In the pre-industrial age armies rarely moved in a North European winter. Without the benefit of canned goods, mass production and mechanised transport that did not require forage, any movement of a large group of people in winter would inevitably lead to utter disaster. Yet the Asdings, Silings, Suevi and Alans crossed the Rhine in the depths of midwinter. What on earth persuaded them to do this when all sensible armies would have been in winter quarters awaiting the onset of the spring campaigning season?

The traditional view is that the winter was so cold that the Rhine froze over, giving the invaders the possibility to cross on a wide front. Although the Rhine remains open all year round in present times, it has frozen over in the past and it is not impossible that it froze in the winter of 406/7. Whether the ice would have been thick enough for tens of thousands of people with their wagons and baggage to cross is another matter. There are no contemporary accounts to support the idea of a crossing on ice, despite the fact that it has become a relatively accepted popular image.

The most evocative popular account of the crossing of the frozen Rhine is in Wallace Breem’s delightful novel Eagle in the Snow. Here we see the last remnants of the Roman frontier forces fighting a last stand, which is doomed as soon as the Rhine freezes. A story of civilization fighting off barbarism or established cultures digging in against impoverished migrants has a strong resonance today, just as it did in the eighteenth century when Edward Gibbon wrote his Decline and Fall of the Roman Empire. It was Gibbon who first gave us the story of the Rhine freezing over, possibly to explain his incomprehension at how the Vandals, Alans and Suevi were able to cross over into Gaul with such apparent ease. Many modern writers have followed Gibbon, although even he himself was not definitive about the river freezing: `On the last day of the year, in a season when the waters of the Rhine were most probably frozen [my italics], they entered, without opposition, the defenceless provinces of Gaul.’

In truth, the move of tens of thousands of people with all their belongings in the depths of midwinter must have been one of desperation. The Frankish lands the migrants had occupied on the east bank would not have sustained them for long. As winter began to set in, so would the prospect of starvation. On the west bank there were well-provisioned towns and a few probing raids would have given the Vandals and their allies some indication of the paucity of Roman defences, which had been stripped to support Stilicho’s campaigns in Italy.

The crossing of the Rhine probably took place at several points, with Mainz (Mogontiacum) as the centre of axis. It did not need the Rhine to freeze over to make such a crossing possible. The Roman Rhine bridges were still standing, and if the river was open then picked warriors in makeshift boats could have gone across first to secure the bridgeheads. If the river had frozen over then this could possibly have been done over the ice. If there was even partial freezing of the river, then the Roman Rhine fleet would not have been able to intervene.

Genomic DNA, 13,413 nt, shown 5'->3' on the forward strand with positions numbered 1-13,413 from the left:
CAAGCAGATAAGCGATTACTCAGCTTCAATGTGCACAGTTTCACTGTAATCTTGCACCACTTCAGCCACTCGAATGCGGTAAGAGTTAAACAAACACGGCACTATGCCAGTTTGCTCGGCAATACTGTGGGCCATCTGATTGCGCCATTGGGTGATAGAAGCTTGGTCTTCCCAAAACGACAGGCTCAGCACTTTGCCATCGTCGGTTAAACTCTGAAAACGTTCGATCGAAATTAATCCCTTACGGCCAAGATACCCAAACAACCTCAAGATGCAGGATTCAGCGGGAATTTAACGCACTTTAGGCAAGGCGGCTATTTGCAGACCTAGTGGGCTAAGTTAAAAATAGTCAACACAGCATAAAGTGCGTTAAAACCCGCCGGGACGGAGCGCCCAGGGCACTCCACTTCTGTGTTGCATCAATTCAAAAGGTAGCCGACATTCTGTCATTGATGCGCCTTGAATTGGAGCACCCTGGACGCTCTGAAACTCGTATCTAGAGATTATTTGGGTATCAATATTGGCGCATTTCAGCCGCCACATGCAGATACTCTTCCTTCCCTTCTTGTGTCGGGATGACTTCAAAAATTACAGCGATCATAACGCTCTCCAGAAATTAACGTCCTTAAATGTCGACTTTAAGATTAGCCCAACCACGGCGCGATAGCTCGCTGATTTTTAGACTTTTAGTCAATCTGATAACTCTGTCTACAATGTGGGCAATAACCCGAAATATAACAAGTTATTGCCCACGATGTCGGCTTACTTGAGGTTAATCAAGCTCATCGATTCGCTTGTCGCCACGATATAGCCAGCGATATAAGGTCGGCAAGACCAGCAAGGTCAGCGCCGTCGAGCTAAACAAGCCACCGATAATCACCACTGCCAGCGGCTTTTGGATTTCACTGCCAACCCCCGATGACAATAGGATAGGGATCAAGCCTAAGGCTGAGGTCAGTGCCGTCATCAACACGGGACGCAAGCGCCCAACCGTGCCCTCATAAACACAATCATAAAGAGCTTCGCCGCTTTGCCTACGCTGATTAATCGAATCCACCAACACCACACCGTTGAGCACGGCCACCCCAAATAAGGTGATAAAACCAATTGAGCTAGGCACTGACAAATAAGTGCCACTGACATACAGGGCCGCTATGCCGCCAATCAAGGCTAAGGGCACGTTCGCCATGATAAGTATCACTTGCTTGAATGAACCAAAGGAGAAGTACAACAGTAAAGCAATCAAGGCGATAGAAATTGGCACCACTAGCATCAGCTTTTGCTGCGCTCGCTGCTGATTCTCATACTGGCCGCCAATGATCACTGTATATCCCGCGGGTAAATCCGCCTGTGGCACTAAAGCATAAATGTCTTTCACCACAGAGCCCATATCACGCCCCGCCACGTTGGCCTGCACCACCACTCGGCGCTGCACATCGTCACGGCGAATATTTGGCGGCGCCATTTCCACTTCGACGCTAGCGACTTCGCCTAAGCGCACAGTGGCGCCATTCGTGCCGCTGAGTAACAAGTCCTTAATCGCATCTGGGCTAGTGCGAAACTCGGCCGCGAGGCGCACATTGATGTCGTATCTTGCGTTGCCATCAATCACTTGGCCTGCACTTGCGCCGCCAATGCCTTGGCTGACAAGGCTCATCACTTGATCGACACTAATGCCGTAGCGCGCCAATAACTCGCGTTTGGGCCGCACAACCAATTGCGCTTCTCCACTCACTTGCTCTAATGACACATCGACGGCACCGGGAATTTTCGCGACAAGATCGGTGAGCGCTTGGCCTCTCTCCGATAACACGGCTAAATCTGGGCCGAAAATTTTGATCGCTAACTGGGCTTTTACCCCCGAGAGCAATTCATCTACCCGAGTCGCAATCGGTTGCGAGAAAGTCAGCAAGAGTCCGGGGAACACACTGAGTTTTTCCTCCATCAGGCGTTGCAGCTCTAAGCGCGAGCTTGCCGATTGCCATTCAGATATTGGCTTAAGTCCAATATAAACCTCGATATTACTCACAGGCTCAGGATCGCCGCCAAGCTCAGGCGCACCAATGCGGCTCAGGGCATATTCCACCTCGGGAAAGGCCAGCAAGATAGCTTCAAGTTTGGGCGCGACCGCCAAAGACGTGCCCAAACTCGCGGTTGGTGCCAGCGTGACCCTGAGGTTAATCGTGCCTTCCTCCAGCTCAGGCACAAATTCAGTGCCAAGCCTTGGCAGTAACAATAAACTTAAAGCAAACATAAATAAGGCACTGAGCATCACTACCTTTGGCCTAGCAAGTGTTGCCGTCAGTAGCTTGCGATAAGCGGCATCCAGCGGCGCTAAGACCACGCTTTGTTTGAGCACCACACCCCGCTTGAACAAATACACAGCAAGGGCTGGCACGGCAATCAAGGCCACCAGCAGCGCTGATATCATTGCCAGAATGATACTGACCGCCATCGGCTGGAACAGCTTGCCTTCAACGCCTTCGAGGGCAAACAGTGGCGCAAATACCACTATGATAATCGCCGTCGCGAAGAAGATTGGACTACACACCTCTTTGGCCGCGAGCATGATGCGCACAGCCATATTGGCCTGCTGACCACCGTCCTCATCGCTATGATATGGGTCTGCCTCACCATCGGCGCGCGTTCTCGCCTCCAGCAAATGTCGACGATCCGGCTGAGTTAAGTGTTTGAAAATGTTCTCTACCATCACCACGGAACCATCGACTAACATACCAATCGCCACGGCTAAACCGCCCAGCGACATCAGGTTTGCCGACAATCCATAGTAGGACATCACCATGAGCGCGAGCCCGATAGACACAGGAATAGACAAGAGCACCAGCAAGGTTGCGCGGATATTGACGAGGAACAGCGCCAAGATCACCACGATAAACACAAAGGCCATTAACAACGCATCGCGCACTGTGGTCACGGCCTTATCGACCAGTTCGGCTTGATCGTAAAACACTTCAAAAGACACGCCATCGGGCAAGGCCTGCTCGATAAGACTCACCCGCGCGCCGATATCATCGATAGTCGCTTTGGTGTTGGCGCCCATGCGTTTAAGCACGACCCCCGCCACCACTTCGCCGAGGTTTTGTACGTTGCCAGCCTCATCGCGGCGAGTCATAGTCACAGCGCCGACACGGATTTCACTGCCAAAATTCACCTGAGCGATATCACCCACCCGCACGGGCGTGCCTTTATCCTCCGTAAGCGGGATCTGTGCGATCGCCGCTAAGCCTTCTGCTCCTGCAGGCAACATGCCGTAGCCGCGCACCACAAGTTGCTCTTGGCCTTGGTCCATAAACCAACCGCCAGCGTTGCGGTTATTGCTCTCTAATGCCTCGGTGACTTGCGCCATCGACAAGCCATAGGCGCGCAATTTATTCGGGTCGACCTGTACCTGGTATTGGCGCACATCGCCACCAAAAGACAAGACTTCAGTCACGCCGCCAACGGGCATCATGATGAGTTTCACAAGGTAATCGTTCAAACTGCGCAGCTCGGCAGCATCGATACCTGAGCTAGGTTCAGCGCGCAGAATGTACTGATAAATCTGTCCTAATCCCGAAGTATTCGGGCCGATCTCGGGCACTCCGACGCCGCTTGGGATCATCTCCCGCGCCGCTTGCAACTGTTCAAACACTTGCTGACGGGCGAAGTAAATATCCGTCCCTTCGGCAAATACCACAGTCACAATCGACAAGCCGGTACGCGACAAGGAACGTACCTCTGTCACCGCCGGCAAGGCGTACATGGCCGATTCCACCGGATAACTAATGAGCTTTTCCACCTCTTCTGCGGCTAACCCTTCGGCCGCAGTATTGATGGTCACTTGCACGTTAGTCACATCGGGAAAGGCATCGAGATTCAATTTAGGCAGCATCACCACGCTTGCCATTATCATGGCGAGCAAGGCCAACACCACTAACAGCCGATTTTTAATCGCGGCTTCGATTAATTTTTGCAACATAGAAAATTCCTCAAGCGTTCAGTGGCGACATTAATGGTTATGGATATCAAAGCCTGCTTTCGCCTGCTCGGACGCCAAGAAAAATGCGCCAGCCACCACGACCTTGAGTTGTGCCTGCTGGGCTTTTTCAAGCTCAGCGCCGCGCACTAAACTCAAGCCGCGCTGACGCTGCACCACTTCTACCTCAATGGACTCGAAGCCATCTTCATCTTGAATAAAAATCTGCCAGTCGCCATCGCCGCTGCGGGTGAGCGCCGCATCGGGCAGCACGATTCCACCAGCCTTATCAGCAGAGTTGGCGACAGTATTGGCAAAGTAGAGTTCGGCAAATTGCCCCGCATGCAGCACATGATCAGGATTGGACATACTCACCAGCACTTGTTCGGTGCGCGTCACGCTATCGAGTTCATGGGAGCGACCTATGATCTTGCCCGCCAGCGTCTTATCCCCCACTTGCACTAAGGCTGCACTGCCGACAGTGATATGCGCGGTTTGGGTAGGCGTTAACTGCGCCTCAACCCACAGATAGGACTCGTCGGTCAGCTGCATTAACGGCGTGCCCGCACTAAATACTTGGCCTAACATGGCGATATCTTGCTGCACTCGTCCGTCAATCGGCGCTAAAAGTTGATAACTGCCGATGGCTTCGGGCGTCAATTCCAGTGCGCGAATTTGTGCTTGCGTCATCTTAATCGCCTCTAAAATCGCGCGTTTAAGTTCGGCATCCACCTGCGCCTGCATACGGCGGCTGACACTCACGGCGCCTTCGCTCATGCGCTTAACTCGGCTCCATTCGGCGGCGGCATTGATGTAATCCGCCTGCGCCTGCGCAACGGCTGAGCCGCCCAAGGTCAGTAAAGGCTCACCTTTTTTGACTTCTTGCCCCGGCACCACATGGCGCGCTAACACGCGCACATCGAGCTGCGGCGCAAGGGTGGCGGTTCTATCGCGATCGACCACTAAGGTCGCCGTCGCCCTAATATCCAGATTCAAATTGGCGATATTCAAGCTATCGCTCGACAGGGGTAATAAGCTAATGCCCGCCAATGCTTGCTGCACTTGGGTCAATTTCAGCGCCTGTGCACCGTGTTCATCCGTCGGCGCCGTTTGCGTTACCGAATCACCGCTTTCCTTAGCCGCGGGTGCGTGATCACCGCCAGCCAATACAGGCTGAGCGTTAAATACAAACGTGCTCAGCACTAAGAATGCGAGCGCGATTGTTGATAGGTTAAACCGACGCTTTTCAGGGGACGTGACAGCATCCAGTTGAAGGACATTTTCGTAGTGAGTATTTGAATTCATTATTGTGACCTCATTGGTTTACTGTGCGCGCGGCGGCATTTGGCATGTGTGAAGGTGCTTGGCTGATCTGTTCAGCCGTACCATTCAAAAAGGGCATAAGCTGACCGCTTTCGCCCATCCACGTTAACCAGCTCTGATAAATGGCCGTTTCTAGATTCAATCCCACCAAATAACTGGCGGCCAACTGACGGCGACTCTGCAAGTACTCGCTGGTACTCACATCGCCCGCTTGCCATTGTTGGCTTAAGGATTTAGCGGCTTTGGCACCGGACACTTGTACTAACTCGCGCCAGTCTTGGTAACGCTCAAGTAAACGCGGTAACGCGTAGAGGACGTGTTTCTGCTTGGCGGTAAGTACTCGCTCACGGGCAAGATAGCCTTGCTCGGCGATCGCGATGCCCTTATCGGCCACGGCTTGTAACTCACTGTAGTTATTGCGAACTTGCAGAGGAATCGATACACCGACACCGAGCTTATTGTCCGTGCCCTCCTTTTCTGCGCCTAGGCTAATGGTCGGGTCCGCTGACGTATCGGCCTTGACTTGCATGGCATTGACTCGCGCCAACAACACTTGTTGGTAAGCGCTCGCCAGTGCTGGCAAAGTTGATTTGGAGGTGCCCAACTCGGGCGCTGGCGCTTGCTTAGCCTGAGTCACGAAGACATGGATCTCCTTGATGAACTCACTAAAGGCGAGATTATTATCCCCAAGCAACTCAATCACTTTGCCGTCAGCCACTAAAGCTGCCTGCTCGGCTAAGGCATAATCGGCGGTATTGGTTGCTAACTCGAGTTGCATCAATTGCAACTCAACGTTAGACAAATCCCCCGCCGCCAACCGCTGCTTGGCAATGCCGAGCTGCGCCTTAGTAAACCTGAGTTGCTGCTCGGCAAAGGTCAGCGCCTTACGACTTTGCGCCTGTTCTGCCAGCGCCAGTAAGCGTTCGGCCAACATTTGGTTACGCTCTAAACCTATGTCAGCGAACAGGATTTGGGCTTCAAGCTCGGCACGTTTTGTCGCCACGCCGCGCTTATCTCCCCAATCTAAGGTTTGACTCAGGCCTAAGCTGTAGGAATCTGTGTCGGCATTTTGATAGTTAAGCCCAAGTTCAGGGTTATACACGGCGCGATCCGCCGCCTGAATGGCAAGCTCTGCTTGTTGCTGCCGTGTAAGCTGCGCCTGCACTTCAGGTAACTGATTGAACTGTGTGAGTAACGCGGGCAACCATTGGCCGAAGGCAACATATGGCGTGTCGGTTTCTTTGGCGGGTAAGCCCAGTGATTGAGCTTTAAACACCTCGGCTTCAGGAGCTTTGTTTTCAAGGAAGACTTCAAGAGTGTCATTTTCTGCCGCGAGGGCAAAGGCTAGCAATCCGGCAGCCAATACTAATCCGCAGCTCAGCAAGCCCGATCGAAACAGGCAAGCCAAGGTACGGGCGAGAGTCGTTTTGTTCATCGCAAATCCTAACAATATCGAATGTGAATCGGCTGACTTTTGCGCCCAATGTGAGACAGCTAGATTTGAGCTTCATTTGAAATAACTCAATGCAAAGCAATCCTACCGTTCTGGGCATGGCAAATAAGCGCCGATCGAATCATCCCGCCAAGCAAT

Defending the Rhine

In order to understand how easily the Vandals, Alans and Suevi crossed the Rhine once they had defeated the Franks on the east bank, we need to appreciate the Roman system of defence. The frontiers, were defended by troops deployed in fortifications along the borders of the empire. Known as limitanei (soldiers defending the frontiers, or limes) or riparienses (soldiers defending the rivers), these men occupied strongpoints along the frontiers and patrolled the borders. Deployed in relatively small detachments, they were able to deter or intervene to deal with small-scale incursions but were neither expected nor able to deal with a major invasion. To think of them in modern terms, they were more like a border force or home guard than regular armed forces, even though many of the units could trace their heritage back to the legions of previous centuries. Backing them up, in the Western Empire, there were two main field armies, one based in Italy and the other in Gaul. Each of these field armies were, on paper, about 20-30000 strong and it was their job to intervene once the frontiers has been breached to defeat the invaders and restore order. The field army units were known as palatini – the most senior units who were originally part of a central army commanded in person by the Emperor – and comitatenses – units of the regional field armies. Units of limitanei drawn from the frontier to reinforce the field armies took on the title of pseudocomitatenses.

This was the theoretical principle of defence, but in reality the field armies in the fifth century were more occupied supporting various political interests than they were in defending the empire from external threats. Stilicho had the support of the Italian field army but not that of Gaul. When Constantine crossed over from Britain in early 407, the Gallic Army went over to him.

The Gallic field army was commanded by the Magister Equitum intra Gallias who in theory had twelve cavalry and forty-eight infantry units at his disposal, with unit strengths probably averaging out at roughly 500 men each. However, we have already seen how Stilicho struggled to field an army of thirty units to fight Radagasius and so we should not assume that the Magister Equitum’s entire force could be quickly and easily deployed. Furthermore, many of these units would have been severely weakened after their defeat in the civil wars and may well not have been anything like at full strength.